…Conservative groups and individuals have taken to the internet with a litany of real and fake stories attacking Mr. Musk for the government subsidies Tesla receives, and for his vocal warnings on climate change.

Even worse, Sorkin reported:

Robert E. Murray, chief executive of Murray Energy Corporation, the largest privately owned coal company, called Mr. Musk “a fraud” for accepting $2 billion in government subsidies for Tesla.

Yet despite this hateful and untrue assault by Trump supporters, Musk suggested to Sorkin that even though he did not support Trump, that he would be “happy to talk with him” about job creation and climate change.

If I were Mr. Musk, I would not hold my breath.

Until next time….

Good Luck and Good Job Hunting

 

The Truth About Trump and Manufacturing Jobs: Part 2

Posted in BioBusiness, Uncategorized

While Trump has been on a so-called victory tour to convince his supporters that he fulfilled (sort of) one campaign promise to keep jobs in America (middle America really), he set a couple of dangerous precedents.

First, every US CEO worth his/her salt will be calling Trump to negotiate or renegotiate deals for tax breaks, incentives and guarantees of government contracts to keep manufacturing jobs in America.  And ,while Trump/Pence saved some jobs for Carrier employees (around 1000) another 1100 are still moving to Mexico. Surprisingly, to keep less than 50% of Carrier’s low tech manufacturing jobs in Indiana, Pence, Indiana’s governor, had to guarantee Carrier an additional $7.0 million in tax breaks and incentives. Great deal for Carrier and those employees, but not such a great deal for other Indiana citizens who may have to pay more to pay for the tax shortfall.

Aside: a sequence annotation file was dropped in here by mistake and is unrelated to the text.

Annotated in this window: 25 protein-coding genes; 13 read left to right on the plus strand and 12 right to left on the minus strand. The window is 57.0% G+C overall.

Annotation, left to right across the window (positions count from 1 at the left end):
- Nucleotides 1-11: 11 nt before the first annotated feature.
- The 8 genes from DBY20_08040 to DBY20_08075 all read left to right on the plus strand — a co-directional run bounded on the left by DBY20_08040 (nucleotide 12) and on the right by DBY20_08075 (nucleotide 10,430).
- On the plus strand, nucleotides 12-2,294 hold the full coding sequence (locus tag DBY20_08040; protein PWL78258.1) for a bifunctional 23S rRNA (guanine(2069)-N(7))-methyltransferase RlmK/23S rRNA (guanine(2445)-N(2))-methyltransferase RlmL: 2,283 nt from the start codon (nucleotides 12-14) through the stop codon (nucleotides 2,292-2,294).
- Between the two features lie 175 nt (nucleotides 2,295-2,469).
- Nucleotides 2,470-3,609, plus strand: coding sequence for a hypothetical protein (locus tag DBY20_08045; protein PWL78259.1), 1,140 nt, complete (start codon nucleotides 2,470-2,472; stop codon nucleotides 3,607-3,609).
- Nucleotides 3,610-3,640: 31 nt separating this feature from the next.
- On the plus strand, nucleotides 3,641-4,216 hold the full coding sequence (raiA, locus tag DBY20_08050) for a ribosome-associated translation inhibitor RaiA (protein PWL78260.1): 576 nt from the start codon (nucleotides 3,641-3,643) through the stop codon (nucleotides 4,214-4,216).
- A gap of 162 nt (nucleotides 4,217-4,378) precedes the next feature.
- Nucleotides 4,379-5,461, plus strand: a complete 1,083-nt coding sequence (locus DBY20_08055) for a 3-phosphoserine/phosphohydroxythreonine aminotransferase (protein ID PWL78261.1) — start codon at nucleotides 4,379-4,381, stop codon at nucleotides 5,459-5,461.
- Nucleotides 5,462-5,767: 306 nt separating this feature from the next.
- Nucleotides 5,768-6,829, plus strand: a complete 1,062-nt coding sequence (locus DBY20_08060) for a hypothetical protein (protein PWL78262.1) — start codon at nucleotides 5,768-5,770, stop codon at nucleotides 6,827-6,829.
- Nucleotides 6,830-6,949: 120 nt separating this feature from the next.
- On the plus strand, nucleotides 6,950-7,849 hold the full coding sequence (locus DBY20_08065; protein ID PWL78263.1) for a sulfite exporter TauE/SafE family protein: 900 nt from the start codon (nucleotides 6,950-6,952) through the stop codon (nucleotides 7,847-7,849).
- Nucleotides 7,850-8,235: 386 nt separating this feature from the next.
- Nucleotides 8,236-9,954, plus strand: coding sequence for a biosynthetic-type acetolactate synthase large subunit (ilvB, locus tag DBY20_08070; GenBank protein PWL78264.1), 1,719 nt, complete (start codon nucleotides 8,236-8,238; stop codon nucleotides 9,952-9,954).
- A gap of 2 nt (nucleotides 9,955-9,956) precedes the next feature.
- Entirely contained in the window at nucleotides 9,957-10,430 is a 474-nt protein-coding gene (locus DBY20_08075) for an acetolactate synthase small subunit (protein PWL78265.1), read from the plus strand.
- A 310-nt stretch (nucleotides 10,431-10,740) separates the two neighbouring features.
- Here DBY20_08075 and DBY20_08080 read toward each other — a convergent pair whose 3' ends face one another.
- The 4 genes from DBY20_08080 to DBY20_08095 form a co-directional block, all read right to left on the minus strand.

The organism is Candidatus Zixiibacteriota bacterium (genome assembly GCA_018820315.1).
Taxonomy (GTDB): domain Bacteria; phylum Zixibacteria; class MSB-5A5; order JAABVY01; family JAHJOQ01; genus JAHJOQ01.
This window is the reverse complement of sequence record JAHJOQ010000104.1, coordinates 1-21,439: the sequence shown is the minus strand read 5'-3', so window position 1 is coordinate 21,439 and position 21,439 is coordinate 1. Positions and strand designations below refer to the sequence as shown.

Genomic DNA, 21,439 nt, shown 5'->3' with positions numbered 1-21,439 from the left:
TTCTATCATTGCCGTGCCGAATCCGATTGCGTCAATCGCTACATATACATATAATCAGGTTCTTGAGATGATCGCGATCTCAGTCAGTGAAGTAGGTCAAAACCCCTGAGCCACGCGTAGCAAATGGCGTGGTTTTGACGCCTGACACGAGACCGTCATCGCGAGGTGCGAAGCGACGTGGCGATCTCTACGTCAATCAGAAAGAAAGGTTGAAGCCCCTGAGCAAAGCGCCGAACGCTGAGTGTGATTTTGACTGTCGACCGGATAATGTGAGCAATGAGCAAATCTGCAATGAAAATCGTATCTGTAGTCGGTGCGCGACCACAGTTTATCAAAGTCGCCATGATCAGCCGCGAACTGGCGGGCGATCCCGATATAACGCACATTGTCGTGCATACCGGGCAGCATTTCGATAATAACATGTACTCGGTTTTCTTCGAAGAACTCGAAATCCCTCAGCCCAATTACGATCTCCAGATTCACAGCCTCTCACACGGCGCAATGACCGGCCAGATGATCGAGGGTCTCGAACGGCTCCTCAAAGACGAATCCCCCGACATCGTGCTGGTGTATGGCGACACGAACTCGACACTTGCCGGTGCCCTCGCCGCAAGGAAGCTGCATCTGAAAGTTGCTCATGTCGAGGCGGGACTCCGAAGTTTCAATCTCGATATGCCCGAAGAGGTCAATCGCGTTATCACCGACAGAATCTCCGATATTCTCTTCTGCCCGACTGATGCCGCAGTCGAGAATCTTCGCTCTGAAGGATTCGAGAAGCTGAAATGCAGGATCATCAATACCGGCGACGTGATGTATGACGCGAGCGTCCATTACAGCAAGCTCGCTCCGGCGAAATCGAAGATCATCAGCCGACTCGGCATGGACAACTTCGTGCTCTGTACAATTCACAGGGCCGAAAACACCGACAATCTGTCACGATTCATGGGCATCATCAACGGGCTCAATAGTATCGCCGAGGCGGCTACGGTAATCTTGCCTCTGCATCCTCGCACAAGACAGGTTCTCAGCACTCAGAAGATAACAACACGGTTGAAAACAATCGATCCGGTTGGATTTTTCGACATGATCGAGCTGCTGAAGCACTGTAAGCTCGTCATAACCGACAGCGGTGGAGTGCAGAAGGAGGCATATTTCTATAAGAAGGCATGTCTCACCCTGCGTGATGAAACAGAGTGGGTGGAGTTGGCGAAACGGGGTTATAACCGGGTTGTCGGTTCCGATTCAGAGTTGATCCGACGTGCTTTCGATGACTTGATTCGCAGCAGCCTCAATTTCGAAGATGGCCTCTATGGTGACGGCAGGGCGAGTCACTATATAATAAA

Second, Trump has other things besides jobs to focus on; like foreign affairs, national security, legislation and other Presidential things that he so desperately wanted to do after becoming President.  Because of this, Trump does not have the time to intervene and negotiate with every US company that threatens to move jobs (manufacturing or otherwise) to lower cost labor markets. His intervention in the Carrier situation set a bad precedent and pretty much invited other companies to see what kind of deal that they can get to keep jobs in the US (kind of sounds like corporate blackmail to me).